Erica Arcudi, Trainee Solicitor
A court1 has approached the interplay between the Insolvency Act 1986 and the Government's furlough scheme so as to encourage and support the rescue culture and facilitate access to the scheme by administrators. It ruled that:
- employees consenting only to be paid the capped amount provided under the scheme could receive no more than the capped amount; and
- their contracts would be "adopted" by the administrators, so as to make their salary capped on this basis payable on a priority basis, on the earlier of the date of an application under the scheme or when payments are made to the employee following the receipt by the company of the furlough grant.
Background and issues raised
In his judgment on 13 April 2020, Snowden J provided the administrators of a company with directions concerning the basis upon which administrators might place a large number of the employees of the company on "furlough" pursuant to the Government's proposed Coronavirus Job Retention Scheme (the "Scheme").
The company, which operated a chain of Italian restaurants, entered administration on 30 March 2020 following the closure of the restaurants in compliance with the restrictions imposed by the Government in an effort to reduce the spread of COVID-19.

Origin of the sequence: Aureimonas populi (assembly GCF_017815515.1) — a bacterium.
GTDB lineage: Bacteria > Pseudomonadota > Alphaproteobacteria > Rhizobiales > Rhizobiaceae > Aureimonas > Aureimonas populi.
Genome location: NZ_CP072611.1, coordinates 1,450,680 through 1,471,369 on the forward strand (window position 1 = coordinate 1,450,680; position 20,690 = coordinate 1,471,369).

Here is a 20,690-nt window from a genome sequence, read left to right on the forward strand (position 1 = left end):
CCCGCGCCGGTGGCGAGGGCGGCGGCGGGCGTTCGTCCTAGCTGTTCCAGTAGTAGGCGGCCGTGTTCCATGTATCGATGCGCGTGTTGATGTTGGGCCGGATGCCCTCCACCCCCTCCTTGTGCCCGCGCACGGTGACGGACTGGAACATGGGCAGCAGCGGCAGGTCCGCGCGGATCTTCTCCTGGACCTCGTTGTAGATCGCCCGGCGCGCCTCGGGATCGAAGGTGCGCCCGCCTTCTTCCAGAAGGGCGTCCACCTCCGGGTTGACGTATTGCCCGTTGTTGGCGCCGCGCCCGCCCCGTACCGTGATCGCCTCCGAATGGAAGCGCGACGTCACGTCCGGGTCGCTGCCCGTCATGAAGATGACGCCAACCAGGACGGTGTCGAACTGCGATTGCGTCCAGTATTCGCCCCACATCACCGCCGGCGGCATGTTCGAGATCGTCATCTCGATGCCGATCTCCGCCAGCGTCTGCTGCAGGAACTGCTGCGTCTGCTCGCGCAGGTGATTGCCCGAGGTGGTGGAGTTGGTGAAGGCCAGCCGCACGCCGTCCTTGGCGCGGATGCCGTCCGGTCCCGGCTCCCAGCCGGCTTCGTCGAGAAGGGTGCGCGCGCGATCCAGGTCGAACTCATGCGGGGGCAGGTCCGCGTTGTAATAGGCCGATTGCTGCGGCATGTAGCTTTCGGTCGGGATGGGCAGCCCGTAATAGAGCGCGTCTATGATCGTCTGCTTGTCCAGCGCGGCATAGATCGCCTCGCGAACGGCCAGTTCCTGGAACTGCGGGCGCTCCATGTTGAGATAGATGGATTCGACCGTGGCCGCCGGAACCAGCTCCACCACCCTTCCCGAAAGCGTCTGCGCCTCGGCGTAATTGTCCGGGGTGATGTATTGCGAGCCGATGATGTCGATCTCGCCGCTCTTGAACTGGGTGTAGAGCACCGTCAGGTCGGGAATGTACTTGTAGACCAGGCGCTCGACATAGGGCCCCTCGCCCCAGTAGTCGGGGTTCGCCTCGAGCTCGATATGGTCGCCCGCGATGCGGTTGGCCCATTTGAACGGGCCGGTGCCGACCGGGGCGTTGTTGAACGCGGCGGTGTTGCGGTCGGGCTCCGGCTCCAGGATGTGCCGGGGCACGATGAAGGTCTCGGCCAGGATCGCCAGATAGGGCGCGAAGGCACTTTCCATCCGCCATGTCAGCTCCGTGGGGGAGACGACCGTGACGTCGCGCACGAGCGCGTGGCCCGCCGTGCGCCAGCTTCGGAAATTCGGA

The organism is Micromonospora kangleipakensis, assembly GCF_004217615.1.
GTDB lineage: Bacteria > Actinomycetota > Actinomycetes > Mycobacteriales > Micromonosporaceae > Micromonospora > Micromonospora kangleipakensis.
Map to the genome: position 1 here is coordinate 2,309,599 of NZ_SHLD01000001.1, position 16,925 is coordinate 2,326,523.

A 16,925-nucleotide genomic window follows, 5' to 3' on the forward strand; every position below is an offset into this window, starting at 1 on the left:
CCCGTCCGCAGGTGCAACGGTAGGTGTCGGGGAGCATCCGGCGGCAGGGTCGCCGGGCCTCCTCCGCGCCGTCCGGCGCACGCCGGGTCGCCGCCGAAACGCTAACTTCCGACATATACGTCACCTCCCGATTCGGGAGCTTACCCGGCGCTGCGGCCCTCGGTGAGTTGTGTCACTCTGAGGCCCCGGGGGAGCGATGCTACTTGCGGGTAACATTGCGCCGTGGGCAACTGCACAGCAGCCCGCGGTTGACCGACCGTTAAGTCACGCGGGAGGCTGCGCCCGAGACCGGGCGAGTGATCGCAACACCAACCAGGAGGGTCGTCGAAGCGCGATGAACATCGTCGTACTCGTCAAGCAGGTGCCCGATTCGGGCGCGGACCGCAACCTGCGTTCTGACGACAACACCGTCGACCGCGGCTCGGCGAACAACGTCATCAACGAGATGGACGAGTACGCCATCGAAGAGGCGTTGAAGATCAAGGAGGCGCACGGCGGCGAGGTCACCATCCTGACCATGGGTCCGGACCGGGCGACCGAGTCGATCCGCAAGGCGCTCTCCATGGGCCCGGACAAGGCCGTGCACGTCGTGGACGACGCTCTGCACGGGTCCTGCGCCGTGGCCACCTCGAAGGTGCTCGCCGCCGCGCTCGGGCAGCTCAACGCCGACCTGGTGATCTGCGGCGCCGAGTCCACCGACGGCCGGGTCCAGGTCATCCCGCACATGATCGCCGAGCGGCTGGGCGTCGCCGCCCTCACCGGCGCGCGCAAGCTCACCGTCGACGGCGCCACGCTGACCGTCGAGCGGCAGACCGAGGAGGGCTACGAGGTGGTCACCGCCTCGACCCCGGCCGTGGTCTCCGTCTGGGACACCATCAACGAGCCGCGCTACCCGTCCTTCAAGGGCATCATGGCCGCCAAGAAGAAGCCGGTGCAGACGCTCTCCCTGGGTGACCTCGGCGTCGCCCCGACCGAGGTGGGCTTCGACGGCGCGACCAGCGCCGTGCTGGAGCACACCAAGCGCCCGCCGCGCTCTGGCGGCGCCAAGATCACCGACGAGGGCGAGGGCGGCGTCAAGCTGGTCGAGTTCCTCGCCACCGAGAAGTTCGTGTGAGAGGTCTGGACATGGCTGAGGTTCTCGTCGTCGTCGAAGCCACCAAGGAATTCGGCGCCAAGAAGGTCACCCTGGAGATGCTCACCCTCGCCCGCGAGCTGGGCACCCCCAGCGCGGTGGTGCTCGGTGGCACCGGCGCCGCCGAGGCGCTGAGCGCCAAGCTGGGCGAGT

The administrators' strategy was expressed to be to "mothball" the company's business and, having received several expressions of interest, to seek a sale of some or all of the business. It sought to retain its workforce, but since the company had no money with which to pay continuing wages, it could only do so if it could take advantage of the Scheme.
The Scheme guidance2 provides that it is available to companies in administration, but there must be a "reasonable likelihood of rehiring the workers", as might happen on a sale of the business. Soon after their appointment, the administrators had made an offer to place the employees on furlough pursuant to the Scheme and asked them to confirm that their pay would be reduced to the capped amount payable under the Scheme for the period of furlough leave and would only be paid if and when a grant was received.
Issues for the court's determination arose first, because the administrators sought assurance that the company's liability to employees had been limited by the variations proposed to their contracts, where they were accepted. Further, under the Scheme, the Government will pay any grant monies to the employer and not to the employee, and such funds are to be treated on receipt as "income". It does not indicate however, whether the salaries of furloughed employees received by employers from the UK government under the Scheme will have priority in the insolvency. The administrators needed to know that they could use the grant monies to pay employees as promised, before they took the step of applying for grants.
In addition, the administrators sought clarity as to the point in time that the contracts of employment would be treated as having been adopted by the administrators, such that wages and salary would have super priority status in the administration3 (ie be payable in priority to the administrator's remuneration and expenses, which in turn have priority over the claims of floating charge creditors and unsecured creditors). This was against the backdrop that employees were not able to attend their place of work and, while furloughed, were not providing services to their employer.